Minister is late to decriminalization idea
I have read with interest Mental Health and Addictions Minister Sheila Malcolmson’s “initiative” to seek support from the federal government to decriminalize simple possession of narcotics in B.C.
The minister should be aware that it has been some years since simple possession of drugs has been actively investigated and charged, let alone prosecuted, anywhere in Canada. Simple possession of drugs, therefore, has in effect been decriminalized.
The toxic drug supply that is tragically killing our citizens, however, requires government’s urgent attention.
Roxanne P. Helme, Q.C.
Green & Helme
COVID-19 is hurting the performing arts
COVID-19 has had a devastating impact on the performing arts. There are many news reports about how the restaurant industry has been struggling to work at half capacity, and more so now with only takeout and patios open.
I can sympathize. However, speaking as a professional musician, I feel it’s important for people to understand how difficult the pandemic has been on the performing arts. Almost all of my work has ceased since March 2020. There are no government programs targeted to help us — we are invisible.
There is no employer, there is no paycheque, even a reduced one, and there is no EI. Most musicians are hired as freelance workers in a gig economy.
We only work when we have a gig, and most gigs are one-offs. Like everyone else, we have rent and bills to pay.
With the continuing rise in COVID cases, lack of work will continue to be a crisis for us. At this rate, the professional arts are facing a mass extinction due to artists being forced to find other work or moving away because they can’t afford to make a living.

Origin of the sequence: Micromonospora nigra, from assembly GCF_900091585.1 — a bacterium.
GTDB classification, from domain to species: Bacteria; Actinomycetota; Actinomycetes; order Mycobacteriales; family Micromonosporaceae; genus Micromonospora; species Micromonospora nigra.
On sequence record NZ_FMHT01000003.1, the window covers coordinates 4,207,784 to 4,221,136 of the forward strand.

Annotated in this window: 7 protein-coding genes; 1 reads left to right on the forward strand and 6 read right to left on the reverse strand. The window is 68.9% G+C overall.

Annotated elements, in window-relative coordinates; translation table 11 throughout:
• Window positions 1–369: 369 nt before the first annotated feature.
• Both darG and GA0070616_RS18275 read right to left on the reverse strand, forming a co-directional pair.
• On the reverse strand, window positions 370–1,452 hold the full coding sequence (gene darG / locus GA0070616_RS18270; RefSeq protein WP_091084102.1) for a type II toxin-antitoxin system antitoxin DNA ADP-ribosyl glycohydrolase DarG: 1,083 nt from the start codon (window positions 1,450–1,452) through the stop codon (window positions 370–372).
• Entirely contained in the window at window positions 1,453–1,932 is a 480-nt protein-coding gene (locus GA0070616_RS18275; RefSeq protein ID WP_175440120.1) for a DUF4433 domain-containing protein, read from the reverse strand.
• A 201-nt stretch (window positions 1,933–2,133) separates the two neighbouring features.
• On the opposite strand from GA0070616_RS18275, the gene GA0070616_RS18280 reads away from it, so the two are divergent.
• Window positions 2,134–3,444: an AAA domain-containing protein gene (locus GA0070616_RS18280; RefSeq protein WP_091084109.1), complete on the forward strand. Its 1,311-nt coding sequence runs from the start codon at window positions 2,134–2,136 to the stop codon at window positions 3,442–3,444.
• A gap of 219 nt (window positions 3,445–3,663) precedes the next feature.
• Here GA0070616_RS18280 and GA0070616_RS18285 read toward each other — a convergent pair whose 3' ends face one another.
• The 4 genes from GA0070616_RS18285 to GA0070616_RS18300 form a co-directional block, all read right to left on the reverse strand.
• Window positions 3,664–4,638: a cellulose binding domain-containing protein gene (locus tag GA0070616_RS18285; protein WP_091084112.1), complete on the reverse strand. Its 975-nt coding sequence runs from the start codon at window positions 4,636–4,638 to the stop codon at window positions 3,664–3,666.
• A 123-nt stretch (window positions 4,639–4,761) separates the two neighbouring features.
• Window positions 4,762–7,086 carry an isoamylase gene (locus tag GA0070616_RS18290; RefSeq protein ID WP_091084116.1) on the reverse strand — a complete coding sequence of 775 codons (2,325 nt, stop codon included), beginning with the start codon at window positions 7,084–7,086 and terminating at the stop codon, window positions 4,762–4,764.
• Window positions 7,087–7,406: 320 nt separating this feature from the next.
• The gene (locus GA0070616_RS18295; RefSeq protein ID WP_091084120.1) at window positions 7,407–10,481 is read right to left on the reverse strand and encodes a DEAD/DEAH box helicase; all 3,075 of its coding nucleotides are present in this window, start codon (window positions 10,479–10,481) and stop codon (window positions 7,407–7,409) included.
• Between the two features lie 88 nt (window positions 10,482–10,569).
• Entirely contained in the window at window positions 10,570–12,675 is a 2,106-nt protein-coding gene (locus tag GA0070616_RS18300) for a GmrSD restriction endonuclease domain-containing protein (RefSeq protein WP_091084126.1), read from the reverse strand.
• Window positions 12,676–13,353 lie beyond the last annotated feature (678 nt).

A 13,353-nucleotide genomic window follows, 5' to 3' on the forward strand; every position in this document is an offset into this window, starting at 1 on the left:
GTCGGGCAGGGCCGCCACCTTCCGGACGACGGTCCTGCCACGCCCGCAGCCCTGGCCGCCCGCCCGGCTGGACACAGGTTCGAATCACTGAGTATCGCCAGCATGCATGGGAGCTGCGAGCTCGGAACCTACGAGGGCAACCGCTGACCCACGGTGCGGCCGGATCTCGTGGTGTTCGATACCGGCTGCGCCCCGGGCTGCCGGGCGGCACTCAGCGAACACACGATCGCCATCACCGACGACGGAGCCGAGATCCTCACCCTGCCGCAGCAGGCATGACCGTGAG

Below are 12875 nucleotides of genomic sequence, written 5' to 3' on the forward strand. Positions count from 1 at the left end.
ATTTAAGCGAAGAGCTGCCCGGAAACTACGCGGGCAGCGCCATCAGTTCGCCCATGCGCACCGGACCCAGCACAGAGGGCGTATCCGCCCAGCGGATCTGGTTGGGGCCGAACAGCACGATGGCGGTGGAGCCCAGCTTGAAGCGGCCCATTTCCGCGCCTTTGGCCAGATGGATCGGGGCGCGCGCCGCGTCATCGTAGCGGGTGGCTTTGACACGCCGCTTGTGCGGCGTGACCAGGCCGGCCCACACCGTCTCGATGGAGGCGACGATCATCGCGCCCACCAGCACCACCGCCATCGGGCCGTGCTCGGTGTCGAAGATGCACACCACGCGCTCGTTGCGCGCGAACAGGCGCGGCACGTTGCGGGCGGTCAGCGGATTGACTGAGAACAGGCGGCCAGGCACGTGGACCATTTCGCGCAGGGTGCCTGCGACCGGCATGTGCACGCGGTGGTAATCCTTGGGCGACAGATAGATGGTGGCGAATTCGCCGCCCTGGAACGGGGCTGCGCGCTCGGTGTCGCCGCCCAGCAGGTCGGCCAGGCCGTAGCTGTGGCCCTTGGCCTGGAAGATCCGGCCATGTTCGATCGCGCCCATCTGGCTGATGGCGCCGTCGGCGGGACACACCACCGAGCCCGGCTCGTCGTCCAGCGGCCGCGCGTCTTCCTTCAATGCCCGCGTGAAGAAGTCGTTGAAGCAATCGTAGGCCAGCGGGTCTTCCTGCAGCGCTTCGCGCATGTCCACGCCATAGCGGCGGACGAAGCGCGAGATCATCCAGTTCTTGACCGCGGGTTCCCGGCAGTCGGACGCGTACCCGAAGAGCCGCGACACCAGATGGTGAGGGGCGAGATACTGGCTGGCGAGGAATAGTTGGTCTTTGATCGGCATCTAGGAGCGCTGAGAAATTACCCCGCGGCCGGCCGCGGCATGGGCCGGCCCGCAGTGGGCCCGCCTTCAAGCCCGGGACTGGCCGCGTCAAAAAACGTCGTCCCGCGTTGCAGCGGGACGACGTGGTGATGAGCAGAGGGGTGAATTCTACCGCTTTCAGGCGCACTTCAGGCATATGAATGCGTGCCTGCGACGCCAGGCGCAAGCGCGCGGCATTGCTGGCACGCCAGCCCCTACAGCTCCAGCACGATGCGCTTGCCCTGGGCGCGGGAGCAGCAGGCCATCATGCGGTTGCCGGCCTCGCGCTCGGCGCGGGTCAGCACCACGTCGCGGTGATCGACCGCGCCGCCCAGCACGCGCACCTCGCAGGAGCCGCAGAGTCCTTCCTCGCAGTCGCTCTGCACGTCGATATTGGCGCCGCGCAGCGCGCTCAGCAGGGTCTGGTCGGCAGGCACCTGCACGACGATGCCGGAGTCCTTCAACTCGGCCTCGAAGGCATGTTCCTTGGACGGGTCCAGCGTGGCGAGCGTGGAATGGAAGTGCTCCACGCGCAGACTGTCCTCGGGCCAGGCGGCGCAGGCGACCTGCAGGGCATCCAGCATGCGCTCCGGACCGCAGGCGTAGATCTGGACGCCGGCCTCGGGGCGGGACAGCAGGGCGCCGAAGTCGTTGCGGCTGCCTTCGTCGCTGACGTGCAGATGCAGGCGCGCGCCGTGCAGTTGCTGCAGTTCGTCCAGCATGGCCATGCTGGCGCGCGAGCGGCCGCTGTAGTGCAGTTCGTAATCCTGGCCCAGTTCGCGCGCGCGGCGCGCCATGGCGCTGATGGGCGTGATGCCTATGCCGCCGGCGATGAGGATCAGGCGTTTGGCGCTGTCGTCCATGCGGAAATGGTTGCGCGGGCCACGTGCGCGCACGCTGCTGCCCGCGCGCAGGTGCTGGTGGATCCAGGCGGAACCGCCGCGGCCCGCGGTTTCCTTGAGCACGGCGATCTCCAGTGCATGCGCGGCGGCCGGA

Professional music, theatre, dance — these are at risk of disappearing, and the arts are a vital part of any cultural and social fabric.
It’s important for people to be informed and understanding about the plight of the performing arts. We need help and support too.
Vice-president, Island Musicians, Local 247
Doggone mad about her dog?
“I’m doggone mad about her dog,” an incensed reader writes about Lt.-Gov. Janet Austin’s lovely dog Macduff. What piffle.
I smiled at the way that exuberant little fellow bounded up the stairs at the opening of the legislature this week.
Heaven knows it gave a touch of levity and humanity to what was otherwise a predictable and disappointing series of announcements.
Dogs are doing a splendid job of keeping so many people sane at this time, getting us outside for walks, cheering us up when you are sick and tired of the word “COVID” with all its mind-numbing restrictions.
Madam Austin, please continue to take Macduff, Vice-Regal Consort dog, out and about among the weary masses where a huge majority of us can smile and enjoy his presence and the joy that a cheerful little dog can bring.
Along with the dog, try a mink stole
I see that a Times Colonist reader views Lt.-Gov. Janet Austin’s decision to take her dog to important public functions as disrespectful.